Didn’t you mention in the past, Marco, that you are interested in and feel an affinity for the work of Don DeLillo? I never read it, but sometime ago I glanced at a review of his book Underworld in which figures prominently the “National Pastime”, baseball. I suppose it could be argued what sports metaphor most adequately represents american culture. I think baseball once was but has been taken over by football and its mix of violence and grace the more fractured and atomized society has become. It may be that gladiatorial games and fights to the death take over football as the National Pastime the more dystopian society becomes and the more people, desperate to feel something, anything, start crying for blood and in their reversion to superstition and barbarity need human sacrifices. There already is an appetite and an audience for extreme fighting.

Think of the human cost to those warriors who run onto the field for the entertainment of the masses. I lived in Pittsburgh, PA, during the time, for instance, Mike Webster played center for the Steelers. He shared in the glory of winning the ultimate in his sport, he was an MVP, but he payed for it after he retired with serious damage to his body and head. It could be said that football gave him fame and glory but it also permanently damaged him and ultimately played a significant part in killing him. Many players pay for that taste of fame and glory later in life by having serious physical and devastating emotional problems. There have been players who due to agonizing complications due to brain damage couldn’t take it anymore and have committed suicide.

(From Wikipedia: “After death, Mike Webster was diagnosed with chronic traumatic encephalopathy (CTE), a neurodegenerative disease. Webster was the first former NFL player diagnosed with CTE. Bennet Omalu, a forensic neuropathologist, examined tissue from Webster and eight other NFL players and determined they all showed the kind of brain damage previously seen in people with Alzheimer’s disease or dementia, as well as in some retired boxers.”

“Since his death, Webster has become a symbol for head injuries in the NFL and the ongoing debate over player safety. His doctors were of the opinion that multiple concussions during his career damaged his frontal lobe, which caused cognitive dysfunction.”)


These same thoughts could he applied to soldiers who return home from fighting abroad in war. We see many of them abandoned by society at large and even stigmatized, inwardly shattered and vestiges of the humans they once were and wandering homeless. Can you imagine in that traumatized and extremely weak and vulnerable condition being preached to by a man in a suit who has Fox News Network propaganda playing in his head, never having put in an honest day’s work in his life and inherited all his money, that you must stop being a drain on the welfare system and you must pick yourself up by your bootstraps and get a job? The soldier returns home only to find that he is in another jungle and fighting another kind of war.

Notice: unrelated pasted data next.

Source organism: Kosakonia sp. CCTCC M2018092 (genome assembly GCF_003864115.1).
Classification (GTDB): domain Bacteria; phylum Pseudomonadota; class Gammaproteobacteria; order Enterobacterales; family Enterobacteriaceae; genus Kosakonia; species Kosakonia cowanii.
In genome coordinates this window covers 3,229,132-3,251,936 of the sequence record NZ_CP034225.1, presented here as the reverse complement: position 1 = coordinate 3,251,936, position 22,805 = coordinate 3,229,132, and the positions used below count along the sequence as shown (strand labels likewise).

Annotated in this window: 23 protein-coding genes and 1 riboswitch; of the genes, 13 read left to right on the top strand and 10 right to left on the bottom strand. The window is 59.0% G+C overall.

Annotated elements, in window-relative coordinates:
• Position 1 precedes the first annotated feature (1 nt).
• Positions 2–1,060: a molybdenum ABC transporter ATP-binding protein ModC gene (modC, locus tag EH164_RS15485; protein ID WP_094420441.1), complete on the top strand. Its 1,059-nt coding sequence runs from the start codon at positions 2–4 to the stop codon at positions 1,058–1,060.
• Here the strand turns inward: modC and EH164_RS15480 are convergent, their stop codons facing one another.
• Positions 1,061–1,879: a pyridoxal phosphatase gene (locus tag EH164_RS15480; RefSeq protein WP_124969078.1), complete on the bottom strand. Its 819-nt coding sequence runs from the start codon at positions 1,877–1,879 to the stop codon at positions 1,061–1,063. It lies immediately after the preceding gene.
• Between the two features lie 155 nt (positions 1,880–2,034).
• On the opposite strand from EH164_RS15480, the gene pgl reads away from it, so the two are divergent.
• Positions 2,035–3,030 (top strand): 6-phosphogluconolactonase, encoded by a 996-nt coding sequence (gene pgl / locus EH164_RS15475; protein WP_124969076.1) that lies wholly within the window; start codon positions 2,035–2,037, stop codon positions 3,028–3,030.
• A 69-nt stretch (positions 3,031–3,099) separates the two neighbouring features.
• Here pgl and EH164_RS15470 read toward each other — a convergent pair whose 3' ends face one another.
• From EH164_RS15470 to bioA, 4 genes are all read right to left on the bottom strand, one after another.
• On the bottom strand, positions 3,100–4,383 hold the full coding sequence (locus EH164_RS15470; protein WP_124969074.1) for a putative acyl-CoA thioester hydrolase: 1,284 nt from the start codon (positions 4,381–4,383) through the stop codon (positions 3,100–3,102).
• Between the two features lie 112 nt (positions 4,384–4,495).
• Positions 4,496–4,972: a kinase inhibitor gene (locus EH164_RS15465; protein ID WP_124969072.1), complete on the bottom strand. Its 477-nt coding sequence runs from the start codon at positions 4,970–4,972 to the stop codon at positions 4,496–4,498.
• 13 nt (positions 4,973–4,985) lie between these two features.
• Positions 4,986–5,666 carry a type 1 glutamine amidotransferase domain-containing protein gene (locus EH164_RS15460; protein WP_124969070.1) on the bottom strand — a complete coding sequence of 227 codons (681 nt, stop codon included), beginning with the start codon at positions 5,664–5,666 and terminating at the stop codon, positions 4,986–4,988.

Having written all this, despite my criticalness, there is a whole other level which I approach sports in, a grassroots level which involves the purity of sport and the memory of my childhood, adolescence and young adulthood when I played soccer, basketball, baseball, and ran cross-country. I learned some incredibly valuable lessons competing as a part of a team and solo. By extension, Mark, I can appreciate the hikes you have been on in the past, the preparations you had to make, and the skill set, kind of sense and endurance one needs for navigating the terrain. You would definitely have something to teach me if we went on a hike together. The habit of exercise and physical fitness cannot be but a positive for young people to learn. Through sports I also bonded with my father in ways which might not have been possible to us otherwise because in ways we had different natures. We needed something physical to bring us together, an activity, not just words. Words are where so many people get into trouble. My Dad and I used to go jogging together, or played pickup basketball, or simply got out the mitts and tossed a baseball to each other. When I was really young he also coached and in that capacity I saw an entirely different side to him which I love to this day. He was really wonderful with kids and never let be lost that playing a sport on an amateur level should be fun. I think for many people, by extension and vicariously if they can’t play themselves, spectator sports give them an excuse to get together and the occasion is used for a springboard for discussion of other topics. This was definitely the case with my Dad and I. I always looked forward to getting together with him to watch a game. It wasn’t only about the game, it was also, and probably even more so, about simply being together, talking about guy stuff and developing our relationship.

Congrats on your pulled for team the Patriots winning the Super Bowl, Mark. Enjoy it while you can. As my Dad always used to say, with humorous sarcasm when he and I well knew our team was going to suck and it was likely going to be a long season for us as fans, “Hope springs eternal.” What goes up must eventually come down. No king can remain on the throne forever. (Thinking of the American Presidency, thank goodness for term limits.) No champion can remain so forever. There is a time to savor and enjoy, and a time to get back to work. For every team eliminated there is always next season.


(Mark Jabbour) #38

Thank you, @JDockus. You make my heart soar. Terrible game, I/we barely watched - it was just a good excuse for me and a friend to have an honest conversation whist enjoying some damn good salsa!